Jezebel: Achvee, let’s create an organization that will promote feminists’ rights, and minority rights, and Baal worshippers’ rights, and get those pesky orthodox rabbis and their stupid religion out the way. All their talk of serving Hashem is just stopping people from living in harmony, and coming together. It’s so much easier to serve the Baal! He lets you marry whoever you want, eat whatever you want, do whatever you want, and you can even spend Yom Kippur sunbathing on the beach in Tel Aviv!

We need to re-educate those dumb, backwards people in Jerusalem, and get them to stop shoving their old, outdated ‘Torah’ down everyone else’s throats.

So, King Achav called together his accountants and lawyers, and together they created The New Jerusalem Foundation, which would channel millions of dollars to every subversive idol worshipper they could find in the Kingdom of Judah.

And their work bore poisonous fruit very quickly!

Within a decade or two, after constant sniping from the feminists on Facebook, even the otherwise righteous Judean King, King Jehoshaphat decided that in the name of achdut and tolerance (and to stop all the carping), he should marry his son, Crown Prince Jehoram, to Princess Ataliah, the daughter of Jezebel and Achav.

Like her mother before her, Ataliah was a hard-core feminist, and a worshipper of the Baal[5]. The first thing she did was encourage her husband to murder all his siblings after he ascended the throne of Judah, so he wouldn’t have any competition. Jehoram, King of Judah, initially wasn’t so sure, but Ataliah managed to persuade him[6].

Ataliah: Jehoree, what’s the big deal?! Don’t tell me you really buy into all that 10 commandments stuff about ‘Don’t murder!’ That’s so pre-historic of you! All that stuff was just made up by rabbis to keep open-minded Baal-worshippers like us under their thumb! Do you know how many people I know, who left Yiddishkeit, because they weren’t allowed to sacrifice their child for the Moloch? We need to open things up here, and tolerate the different streams of Judaism. Baal Judaism and Moloch Judaism is just as valid as ‘orthodox’ Judaism![7] And where I come from, everyone is murdering their siblings to keep hold of their throne. It’s real politik, the way the world really works! Stop being such a doss!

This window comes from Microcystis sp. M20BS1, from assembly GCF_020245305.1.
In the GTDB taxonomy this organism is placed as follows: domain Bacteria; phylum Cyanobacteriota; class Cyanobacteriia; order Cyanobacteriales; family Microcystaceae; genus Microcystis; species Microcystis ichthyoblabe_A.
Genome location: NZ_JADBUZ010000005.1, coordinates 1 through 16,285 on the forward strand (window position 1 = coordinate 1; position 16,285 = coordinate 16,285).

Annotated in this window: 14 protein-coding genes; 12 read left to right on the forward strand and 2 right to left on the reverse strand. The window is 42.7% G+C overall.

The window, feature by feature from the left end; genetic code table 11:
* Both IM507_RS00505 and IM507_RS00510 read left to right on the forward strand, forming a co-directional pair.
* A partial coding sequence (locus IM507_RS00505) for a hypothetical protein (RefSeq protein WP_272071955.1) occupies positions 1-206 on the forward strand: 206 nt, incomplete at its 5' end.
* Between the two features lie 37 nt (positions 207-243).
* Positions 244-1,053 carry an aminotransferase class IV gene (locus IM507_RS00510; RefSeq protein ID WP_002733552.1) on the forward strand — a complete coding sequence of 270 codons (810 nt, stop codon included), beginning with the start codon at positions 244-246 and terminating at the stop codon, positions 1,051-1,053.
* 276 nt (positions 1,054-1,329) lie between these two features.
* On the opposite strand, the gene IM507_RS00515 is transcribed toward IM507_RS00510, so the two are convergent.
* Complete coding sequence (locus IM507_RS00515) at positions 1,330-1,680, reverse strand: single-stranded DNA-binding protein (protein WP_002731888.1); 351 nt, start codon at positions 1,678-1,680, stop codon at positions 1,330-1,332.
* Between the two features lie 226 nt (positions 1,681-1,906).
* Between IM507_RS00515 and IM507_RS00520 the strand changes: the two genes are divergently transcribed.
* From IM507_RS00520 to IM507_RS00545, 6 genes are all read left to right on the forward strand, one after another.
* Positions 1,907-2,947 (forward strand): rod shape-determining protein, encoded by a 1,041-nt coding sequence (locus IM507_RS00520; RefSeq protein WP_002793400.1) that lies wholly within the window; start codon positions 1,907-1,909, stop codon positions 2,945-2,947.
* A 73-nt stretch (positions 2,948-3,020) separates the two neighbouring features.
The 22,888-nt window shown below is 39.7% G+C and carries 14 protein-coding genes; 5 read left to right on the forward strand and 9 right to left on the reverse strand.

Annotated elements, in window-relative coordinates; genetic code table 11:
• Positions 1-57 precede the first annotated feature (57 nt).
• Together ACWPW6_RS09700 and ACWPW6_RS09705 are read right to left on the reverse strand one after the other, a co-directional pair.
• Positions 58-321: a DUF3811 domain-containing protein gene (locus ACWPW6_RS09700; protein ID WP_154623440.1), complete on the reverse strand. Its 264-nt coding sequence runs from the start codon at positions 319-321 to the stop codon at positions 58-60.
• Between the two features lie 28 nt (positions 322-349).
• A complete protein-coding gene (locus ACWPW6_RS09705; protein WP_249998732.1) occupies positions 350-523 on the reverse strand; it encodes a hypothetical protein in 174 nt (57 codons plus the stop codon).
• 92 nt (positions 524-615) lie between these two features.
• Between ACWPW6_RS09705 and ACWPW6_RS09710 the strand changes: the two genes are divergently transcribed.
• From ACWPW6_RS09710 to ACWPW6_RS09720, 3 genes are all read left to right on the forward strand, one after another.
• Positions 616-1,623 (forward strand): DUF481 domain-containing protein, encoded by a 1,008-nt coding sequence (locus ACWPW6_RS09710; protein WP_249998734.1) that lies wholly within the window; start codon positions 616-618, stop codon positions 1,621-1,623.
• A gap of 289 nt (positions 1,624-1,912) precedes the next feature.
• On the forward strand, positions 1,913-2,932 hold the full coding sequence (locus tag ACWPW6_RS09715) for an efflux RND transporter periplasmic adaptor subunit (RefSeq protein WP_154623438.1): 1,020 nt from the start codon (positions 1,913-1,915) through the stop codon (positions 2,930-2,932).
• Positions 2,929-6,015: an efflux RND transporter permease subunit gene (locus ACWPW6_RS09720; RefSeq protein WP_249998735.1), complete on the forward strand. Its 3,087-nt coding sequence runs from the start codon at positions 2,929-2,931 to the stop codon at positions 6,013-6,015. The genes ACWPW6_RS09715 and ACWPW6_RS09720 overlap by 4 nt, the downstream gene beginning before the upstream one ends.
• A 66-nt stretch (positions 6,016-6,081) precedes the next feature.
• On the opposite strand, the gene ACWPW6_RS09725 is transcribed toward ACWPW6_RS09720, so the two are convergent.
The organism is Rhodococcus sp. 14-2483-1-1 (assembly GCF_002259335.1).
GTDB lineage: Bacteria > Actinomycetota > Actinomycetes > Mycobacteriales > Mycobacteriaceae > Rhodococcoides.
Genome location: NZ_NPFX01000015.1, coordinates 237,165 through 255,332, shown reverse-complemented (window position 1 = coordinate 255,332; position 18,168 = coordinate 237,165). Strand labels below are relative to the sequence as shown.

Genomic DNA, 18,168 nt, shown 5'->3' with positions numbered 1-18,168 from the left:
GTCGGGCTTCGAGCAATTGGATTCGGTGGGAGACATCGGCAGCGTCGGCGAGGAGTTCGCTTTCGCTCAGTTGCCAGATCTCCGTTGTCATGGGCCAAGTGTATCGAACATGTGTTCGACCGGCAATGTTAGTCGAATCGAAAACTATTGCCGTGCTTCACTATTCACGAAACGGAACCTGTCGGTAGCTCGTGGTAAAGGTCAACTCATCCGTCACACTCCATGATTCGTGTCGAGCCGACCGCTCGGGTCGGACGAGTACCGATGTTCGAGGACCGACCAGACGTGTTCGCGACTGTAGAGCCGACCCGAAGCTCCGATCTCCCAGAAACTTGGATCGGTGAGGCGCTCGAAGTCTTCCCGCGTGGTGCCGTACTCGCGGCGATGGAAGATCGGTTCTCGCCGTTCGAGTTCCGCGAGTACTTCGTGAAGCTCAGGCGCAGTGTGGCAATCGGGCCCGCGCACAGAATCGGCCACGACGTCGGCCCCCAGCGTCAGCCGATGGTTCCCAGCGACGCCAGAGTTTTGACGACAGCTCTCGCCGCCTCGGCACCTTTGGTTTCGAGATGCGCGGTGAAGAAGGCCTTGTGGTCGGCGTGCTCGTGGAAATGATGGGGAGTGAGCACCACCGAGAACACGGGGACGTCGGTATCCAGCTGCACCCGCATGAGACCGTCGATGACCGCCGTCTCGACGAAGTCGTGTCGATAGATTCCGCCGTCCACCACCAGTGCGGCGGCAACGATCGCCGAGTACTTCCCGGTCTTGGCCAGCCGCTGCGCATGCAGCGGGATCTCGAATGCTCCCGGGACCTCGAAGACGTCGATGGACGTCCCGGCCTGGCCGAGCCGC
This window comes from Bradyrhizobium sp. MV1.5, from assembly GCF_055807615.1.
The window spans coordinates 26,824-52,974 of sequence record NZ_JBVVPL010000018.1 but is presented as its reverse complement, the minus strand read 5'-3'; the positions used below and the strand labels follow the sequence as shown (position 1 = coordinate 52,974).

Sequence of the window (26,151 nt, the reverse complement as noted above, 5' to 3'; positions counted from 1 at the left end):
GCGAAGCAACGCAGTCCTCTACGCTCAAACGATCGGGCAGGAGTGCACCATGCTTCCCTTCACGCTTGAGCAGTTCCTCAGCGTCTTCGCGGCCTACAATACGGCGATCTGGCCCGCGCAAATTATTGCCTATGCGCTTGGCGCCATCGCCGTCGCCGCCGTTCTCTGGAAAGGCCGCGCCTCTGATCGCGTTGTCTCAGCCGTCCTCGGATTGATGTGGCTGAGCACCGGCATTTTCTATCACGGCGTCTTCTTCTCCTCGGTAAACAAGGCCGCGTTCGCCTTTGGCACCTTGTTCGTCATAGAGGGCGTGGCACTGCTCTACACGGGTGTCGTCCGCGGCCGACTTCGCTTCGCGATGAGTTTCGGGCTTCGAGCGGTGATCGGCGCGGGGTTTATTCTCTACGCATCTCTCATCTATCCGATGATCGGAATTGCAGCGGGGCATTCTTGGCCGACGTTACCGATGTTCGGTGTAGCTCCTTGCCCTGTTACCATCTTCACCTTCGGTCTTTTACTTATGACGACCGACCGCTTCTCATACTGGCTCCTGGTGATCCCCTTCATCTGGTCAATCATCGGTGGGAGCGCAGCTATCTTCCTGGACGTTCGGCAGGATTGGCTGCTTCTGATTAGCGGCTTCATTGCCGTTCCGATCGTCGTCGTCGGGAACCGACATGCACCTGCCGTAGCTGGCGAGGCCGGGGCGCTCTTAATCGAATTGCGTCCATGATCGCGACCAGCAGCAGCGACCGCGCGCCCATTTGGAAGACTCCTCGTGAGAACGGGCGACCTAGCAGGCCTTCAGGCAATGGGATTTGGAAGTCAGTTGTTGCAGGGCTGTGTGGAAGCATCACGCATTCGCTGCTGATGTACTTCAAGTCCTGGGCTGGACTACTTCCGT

Jehoram, King of Judah didn’t want to be thought of as backwards or as discriminating against his feminist wife’s more modern beliefs – and he was also a little concerned about losing his revenue stream, if one of his siblings made a grab for the throne – so he acquiesced, and had all his brothers murdered[8] in the name of ‘freedom OF, and freedom FROM religion’.

Fast-forward 20 years, and things were going downhill for both kingdoms.

Both countries were being continually harassed and threatened by external enemies from both the North and the South. Achav was dead, his idol-worshipping son Jehoram, King of Israel, had just been murdered by the Israeli General, Jehu, who then also went after Jezebel.

Jezebel heard him coming inside the palace, and her last recorded act (which she live streamed on her i-Phone) was to apply mascara to her eyes, and fix her hairdo[9], before being pushed out of a window at the royal palace.

Forget about praying, or making teshuva a moment before she died, that stuff wasn’t for a modern, feminist woman like her.

(After viewing the footage, feminists in Jerusalem were horrified by this senseless violence against one of their own, and organized a vigil in her memory in Tel Aviv, which was attended by 20,000 prominent idolworshippers.  Channel 2 also covered the story, and blamed her death on – who else? – the rabbis).

The idol-worshipping Jehoram, King of Judah had died from an incurably painful intestinal disease, and his son, the anti-Torah[10], idol-worshipping Ahaziah, had made the mistake of going to visit his cousin, the King of Israel, just as Jehu was killing the whole royal family, so he was also murdered.

When the Queen Mother Ataliah heard this, feminist that she was, what did she decide to do? She decided it was time for the Kingdom of Judah to have its first female prime minister – because anything men can do, feminist women can do better!

So, she declared herself the ruler, then she gave orders for every single male inline to the throne (including her own children and grandchildren) to be poisoned to death.[11]